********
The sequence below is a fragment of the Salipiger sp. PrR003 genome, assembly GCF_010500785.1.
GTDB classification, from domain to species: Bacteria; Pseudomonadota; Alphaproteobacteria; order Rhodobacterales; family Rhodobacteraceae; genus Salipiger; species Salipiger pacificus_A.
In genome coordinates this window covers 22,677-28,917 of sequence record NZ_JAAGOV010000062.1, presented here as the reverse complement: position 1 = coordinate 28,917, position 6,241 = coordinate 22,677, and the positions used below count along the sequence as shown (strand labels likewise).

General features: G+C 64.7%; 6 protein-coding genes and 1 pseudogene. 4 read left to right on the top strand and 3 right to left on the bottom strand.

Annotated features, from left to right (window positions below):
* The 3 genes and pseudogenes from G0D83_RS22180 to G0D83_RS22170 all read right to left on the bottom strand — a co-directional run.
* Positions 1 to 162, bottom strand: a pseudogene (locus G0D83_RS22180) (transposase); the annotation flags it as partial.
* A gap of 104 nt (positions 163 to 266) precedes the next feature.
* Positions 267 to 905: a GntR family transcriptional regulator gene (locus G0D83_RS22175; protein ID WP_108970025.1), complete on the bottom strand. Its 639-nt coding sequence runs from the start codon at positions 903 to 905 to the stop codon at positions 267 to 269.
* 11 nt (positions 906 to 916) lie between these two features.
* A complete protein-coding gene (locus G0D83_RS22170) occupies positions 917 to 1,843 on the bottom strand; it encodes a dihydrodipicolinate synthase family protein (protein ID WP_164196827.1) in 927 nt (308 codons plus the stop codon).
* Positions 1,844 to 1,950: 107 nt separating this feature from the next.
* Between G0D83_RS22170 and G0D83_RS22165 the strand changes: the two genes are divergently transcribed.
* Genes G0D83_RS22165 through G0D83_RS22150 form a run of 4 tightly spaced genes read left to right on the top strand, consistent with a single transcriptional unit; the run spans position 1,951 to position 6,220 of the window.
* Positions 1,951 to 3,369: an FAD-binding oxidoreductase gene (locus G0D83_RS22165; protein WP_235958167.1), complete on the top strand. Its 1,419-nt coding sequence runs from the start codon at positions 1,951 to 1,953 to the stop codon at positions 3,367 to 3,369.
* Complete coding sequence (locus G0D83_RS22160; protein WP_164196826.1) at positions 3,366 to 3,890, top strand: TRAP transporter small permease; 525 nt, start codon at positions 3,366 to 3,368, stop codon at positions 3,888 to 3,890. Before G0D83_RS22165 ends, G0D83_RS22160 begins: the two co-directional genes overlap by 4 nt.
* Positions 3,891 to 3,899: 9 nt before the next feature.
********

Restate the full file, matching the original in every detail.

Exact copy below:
The sequence below is a fragment of the Salipiger sp. PrR003 genome, assembly GCF_010500785.1.
GTDB classification, from domain to species: Bacteria; Pseudomonadota; Alphaproteobacteria; order Rhodobacterales; family Rhodobacteraceae; genus Salipiger; species Salipiger pacificus_A.
In genome coordinates this window covers 22,677-28,917 of sequence record NZ_JAAGOV010000062.1, presented here as the reverse complement: position 1 = coordinate 28,917, position 6,241 = coordinate 22,677, and the positions used below count along the sequence as shown (strand labels likewise).

General features: G+C 64.7%; 6 protein-coding genes and 1 pseudogene. 4 read left to right on the top strand and 3 right to left on the bottom strand.

Annotated features, from left to right (window positions below):
* The 3 genes and pseudogenes from G0D83_RS22180 to G0D83_RS22170 all read right to left on the bottom strand — a co-directional run.
* Positions 1 to 162, bottom strand: a pseudogene (locus G0D83_RS22180) (transposase); the annotation flags it as partial.
* A gap of 104 nt (positions 163 to 266) precedes the next feature.
* Positions 267 to 905: a GntR family transcriptional regulator gene (locus G0D83_RS22175; protein ID WP_108970025.1), complete on the bottom strand. Its 639-nt coding sequence runs from the start codon at positions 903 to 905 to the stop codon at positions 267 to 269.
* 11 nt (positions 906 to 916) lie between these two features.
* A complete protein-coding gene (locus G0D83_RS22170) occupies positions 917 to 1,843 on the bottom strand; it encodes a dihydrodipicolinate synthase family protein (protein ID WP_164196827.1) in 927 nt (308 codons plus the stop codon).
* Positions 1,844 to 1,950: 107 nt separating this feature from the next.
* Between G0D83_RS22170 and G0D83_RS22165 the strand changes: the two genes are divergently transcribed.
* Genes G0D83_RS22165 through G0D83_RS22150 form a run of 4 tightly spaced genes read left to right on the top strand, consistent with a single transcriptional unit; the run spans position 1,951 to position 6,220 of the window.
* Positions 1,951 to 3,369: an FAD-binding oxidoreductase gene (locus G0D83_RS22165; protein WP_235958167.1), complete on the top strand. Its 1,419-nt coding sequence runs from the start codon at positions 1,951 to 1,953 to the stop codon at positions 3,367 to 3,369.
* Complete coding sequence (locus G0D83_RS22160; protein WP_164196826.1) at positions 3,366 to 3,890, top strand: TRAP transporter small permease; 525 nt, start codon at positions 3,366 to 3,368, stop codon at positions 3,888 to 3,890. Before G0D83_RS22165 ends, G0D83_RS22160 begins: the two co-directional genes overlap by 4 nt.
* Positions 3,891 to 3,899: 9 nt before the next feature.